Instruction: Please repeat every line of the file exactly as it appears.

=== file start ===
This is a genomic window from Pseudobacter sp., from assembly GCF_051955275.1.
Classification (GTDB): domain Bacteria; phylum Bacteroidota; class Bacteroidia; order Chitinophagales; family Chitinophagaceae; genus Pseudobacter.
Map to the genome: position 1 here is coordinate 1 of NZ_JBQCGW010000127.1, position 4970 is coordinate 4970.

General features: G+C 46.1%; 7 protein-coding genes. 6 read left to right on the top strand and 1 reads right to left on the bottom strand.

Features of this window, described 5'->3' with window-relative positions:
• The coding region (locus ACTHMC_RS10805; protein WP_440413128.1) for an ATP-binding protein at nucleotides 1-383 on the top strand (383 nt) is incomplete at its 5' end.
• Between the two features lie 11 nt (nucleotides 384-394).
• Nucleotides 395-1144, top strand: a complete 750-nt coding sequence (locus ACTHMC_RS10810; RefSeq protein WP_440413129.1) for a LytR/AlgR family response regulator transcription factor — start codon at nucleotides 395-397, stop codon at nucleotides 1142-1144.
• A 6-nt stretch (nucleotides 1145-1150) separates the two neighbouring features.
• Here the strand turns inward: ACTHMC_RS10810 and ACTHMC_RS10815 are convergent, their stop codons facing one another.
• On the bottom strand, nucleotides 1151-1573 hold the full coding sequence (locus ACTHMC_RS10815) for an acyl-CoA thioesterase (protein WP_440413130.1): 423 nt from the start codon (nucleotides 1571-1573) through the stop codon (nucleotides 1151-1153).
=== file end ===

This is a genomic window from Pseudobacter sp., from assembly GCF_051955275.1.
Classification (GTDB): domain Bacteria; phylum Bacteroidota; class Bacteroidia; order Chitinophagales; family Chitinophagaceae; genus Pseudobacter.
Map to the genome: position 1 here is coordinate 1 of NZ_JBQCGW010000127.1, position 4970 is coordinate 4970.

General features: G+C 46.1%; 7 protein-coding genes. 6 read left to right on the top strand and 1 reads right to left on the bottom strand.

Features of this window, described 5'->3' with window-relative positions:
• The coding region (locus ACTHMC_RS10805; protein WP_440413128.1) for an ATP-binding protein at nucleotides 1-383 on the top strand (383 nt) is incomplete at its 5' end.
• Between the two features lie 11 nt (nucleotides 384-394).
• Nucleotides 395-1144, top strand: a complete 750-nt coding sequence (locus ACTHMC_RS10810; RefSeq protein WP_440413129.1) for a LytR/AlgR family response regulator transcription factor — start codon at nucleotides 395-397, stop codon at nucleotides 1142-1144.
• A 6-nt stretch (nucleotides 1145-1150) separates the two neighbouring features.
• Here the strand turns inward: ACTHMC_RS10810 and ACTHMC_RS10815 are convergent, their stop codons facing one another.
• On the bottom strand, nucleotides 1151-1573 hold the full coding sequence (locus ACTHMC_RS10815) for an acyl-CoA thioesterase (protein WP_440413130.1): 423 nt from the start codon (nucleotides 1571-1573) through the stop codon (nucleotides 1151-1153).